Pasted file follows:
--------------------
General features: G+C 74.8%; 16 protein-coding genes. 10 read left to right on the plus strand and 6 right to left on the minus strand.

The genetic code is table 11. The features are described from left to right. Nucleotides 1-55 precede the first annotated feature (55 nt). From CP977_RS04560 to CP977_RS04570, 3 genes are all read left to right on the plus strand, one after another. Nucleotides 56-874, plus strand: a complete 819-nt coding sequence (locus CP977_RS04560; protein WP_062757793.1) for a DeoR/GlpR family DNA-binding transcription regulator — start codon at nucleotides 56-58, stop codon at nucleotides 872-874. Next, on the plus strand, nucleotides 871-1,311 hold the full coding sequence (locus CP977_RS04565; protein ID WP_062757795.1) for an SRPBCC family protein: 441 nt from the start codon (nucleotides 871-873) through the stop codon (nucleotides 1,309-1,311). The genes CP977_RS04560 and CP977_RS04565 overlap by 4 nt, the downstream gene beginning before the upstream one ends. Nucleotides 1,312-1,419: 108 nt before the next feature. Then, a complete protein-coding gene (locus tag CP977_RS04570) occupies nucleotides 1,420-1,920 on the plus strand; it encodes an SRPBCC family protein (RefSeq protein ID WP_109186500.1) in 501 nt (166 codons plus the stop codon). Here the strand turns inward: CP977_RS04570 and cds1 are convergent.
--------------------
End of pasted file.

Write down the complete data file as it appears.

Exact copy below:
General features: G+C 74.8%; 16 protein-coding genes. 10 read left to right on the plus strand and 6 right to left on the minus strand.

The genetic code is table 11. The features are described from left to right. Nucleotides 1-55 precede the first annotated feature (55 nt). From CP977_RS04560 to CP977_RS04570, 3 genes are all read left to right on the plus strand, one after another. Nucleotides 56-874, plus strand: a complete 819-nt coding sequence (locus CP977_RS04560; protein WP_062757793.1) for a DeoR/GlpR family DNA-binding transcription regulator — start codon at nucleotides 56-58, stop codon at nucleotides 872-874. Next, on the plus strand, nucleotides 871-1,311 hold the full coding sequence (locus CP977_RS04565; protein ID WP_062757795.1) for an SRPBCC family protein: 441 nt from the start codon (nucleotides 871-873) through the stop codon (nucleotides 1,309-1,311). The genes CP977_RS04560 and CP977_RS04565 overlap by 4 nt, the downstream gene beginning before the upstream one ends. Nucleotides 1,312-1,419: 108 nt before the next feature. Then, a complete protein-coding gene (locus tag CP977_RS04570) occupies nucleotides 1,420-1,920 on the plus strand; it encodes an SRPBCC family protein (RefSeq protein ID WP_109186500.1) in 501 nt (166 codons plus the stop codon). Here the strand turns inward: CP977_RS04570 and cds1 are convergent.